Consumer Reports: Tips to rebuild your credit

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Posted at 8:26 AM, Jul 06, 2021
and last updated 2021-07-06 09:26:42-04

NASHVILLE, Tenn. (CONSUMER REPORTS/WTVF) — A lot of people have struggled the last year, and may not have always been able to pay their bills or at least pay them on time - which can really affect your financial situation for years to come.

If you're not paying your bills that can hurt your credit score. Your credit score can affect everything from the interest rate you pay on your mortgage or credit card to your insurance premiums. Yet millions of people have very low credit scores or no credit history whatsoever. However, there are ways you can rebuild your credit.

It’s a problem millions of people have: credit scores so low, it makes it hard to qualify for a mortgage, among other things.

“A bad credit history can also make it difficult to rent an apartment, go to college or even get a job,” said Lisa Gill with Consumer Reports.

Here’s the kicker - if you want to build up your credit, you need to get credit. But how can you get credit if you have bad credit?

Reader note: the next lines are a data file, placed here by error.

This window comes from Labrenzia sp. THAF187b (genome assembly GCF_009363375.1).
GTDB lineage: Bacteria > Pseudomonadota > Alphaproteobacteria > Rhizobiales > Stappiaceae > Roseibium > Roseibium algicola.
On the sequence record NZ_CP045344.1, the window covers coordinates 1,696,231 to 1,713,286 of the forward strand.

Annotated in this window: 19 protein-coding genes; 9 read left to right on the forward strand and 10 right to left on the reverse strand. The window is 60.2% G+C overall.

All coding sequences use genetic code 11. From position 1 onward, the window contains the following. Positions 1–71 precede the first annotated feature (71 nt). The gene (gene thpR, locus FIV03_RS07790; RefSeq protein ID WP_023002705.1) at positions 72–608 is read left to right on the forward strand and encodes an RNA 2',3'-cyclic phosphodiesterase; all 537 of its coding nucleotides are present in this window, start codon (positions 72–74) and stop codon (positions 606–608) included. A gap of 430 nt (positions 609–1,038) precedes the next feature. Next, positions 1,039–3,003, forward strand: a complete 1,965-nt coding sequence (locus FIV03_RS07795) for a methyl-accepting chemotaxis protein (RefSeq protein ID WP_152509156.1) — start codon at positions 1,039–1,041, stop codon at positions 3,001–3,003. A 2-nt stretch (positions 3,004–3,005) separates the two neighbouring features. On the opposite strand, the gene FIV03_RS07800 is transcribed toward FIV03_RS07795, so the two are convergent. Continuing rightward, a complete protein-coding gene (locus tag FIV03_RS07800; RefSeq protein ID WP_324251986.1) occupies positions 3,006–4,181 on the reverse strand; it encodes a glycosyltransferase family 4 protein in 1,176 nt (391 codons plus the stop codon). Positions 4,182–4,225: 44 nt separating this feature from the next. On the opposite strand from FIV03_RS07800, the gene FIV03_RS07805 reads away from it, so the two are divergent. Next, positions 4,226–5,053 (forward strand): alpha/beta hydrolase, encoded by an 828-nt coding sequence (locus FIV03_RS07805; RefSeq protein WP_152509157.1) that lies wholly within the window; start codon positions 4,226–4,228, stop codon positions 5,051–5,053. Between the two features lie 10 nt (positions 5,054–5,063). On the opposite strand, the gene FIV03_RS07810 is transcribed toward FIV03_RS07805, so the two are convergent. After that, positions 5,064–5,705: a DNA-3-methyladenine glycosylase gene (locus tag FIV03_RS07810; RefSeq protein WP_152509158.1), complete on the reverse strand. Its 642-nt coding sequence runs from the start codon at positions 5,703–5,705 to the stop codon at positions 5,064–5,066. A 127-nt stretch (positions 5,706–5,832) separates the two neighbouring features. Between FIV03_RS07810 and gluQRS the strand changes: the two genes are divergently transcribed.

An important first step: Open a bank account, take out several small loans and make on-time monthly payments, which over time should improve your score.

Next, consider applying for what’s known as a secured credit card, which means that you’ve backed the card with cash. You can also ask a family member with good credit to add you to their credit card. Just make sure you have a good relationship with the person because if you miss or are late with a payment, it can ding both your scores.

Additionally, if you have any outstanding debt in collection, pay it off as soon as possible, and make sure to pay all of your bills on time to avoid collections in the first place.

“Once you pay off any debt in collections, many credit-scoring systems won’t heavily weigh them when your score is calculated,” Gill said.

Finally, be sure to check your credit report carefully. Dispute any errors you might find by sending a certified letter with evidence to the big three credit bureaus. They have about 30 days to respond.

There are companies out there that promise to help you fix your credit. But financial experts say be very wary of quick-fix credit services that offer help for a fee. You don’t have to pay to fix your credit. It just takes a solid financial plan and some time.